Spring 2006-09 Undocumented employees entitled to FLSA protection
Undocumented employees entitled to FLSA protection
In the case of Zavala v. Wal-Mart, 393 F. Supp. 2d 295 (2006). the U.S. District Court for the District of New Jersey determined that undocumented employees are entitled to protection under the Fair Labor Standards Act.
Wages and hours
Several undocumented immigrants who worked as janitors in Wal-Mart stores (some employed by Wal-Mart and some by contractors) sued claiming that they were paid less than the minimum wage and were not paid for work performed in excess of the statutory maximum number of hours.
Supreme Court Doctrine
Wal-Mart alleged that undocumented workers are not entitled to FLSA protection, and that the “employer” was the contractor. Wal-Mart relied in the decision of the U. S. Supreme Court in Hoffman Plastics Compounds, Inc. v. NLRB, 535 U.S. 137 (2002). Therein the Supreme Court set aside a National Labor Relations Board order requiring the employer to compensate the employees for back pay for the hours that they would have, but had not worked, had they not been terminated for Union activity, since said award was deemed to be contrary to the Immigration Reform and Control Act of 1986.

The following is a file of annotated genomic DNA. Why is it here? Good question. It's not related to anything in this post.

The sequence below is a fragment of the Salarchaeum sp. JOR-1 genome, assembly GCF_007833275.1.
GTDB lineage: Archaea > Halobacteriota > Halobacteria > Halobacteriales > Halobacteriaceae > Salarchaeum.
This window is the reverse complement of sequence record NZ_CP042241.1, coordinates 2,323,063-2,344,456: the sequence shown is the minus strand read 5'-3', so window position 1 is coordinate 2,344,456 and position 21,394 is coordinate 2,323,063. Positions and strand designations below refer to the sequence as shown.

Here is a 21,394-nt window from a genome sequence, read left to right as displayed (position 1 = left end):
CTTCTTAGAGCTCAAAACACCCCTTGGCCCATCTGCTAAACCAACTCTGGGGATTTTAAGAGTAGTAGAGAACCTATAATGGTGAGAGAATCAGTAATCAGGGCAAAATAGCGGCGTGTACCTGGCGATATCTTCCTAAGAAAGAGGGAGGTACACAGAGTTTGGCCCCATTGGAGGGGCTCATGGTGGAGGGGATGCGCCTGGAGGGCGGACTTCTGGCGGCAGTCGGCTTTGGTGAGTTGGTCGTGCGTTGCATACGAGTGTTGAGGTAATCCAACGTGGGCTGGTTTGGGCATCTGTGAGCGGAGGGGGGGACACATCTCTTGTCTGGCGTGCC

The District Court distinguished Wal-Mart’s case from Hoffman, stating that here the employees sought back pay for work that they had already performed. Said award, according to the court, would not undermine the Immigration Reform and Control Act. Further, the definition of “employer” includes “any person acting directly or indirectly in the interest of an employer in relation to an employee”; an “employee” is “any individual employed by an employer”; and to “employ” means “to suffer or permit to work.” Thus, the District Court concluded, FLSA protection is not limited to U.S. citizens nor those legally employed, but also includes also “any individual.”
Finally, the court expressed that Wal-Mart may be qualified as a “joint employer” with the contractors, for if the employers are entangled, the two employers are treated as one entity.
© 2006 Goldman Antonetti & Cordóva, LLC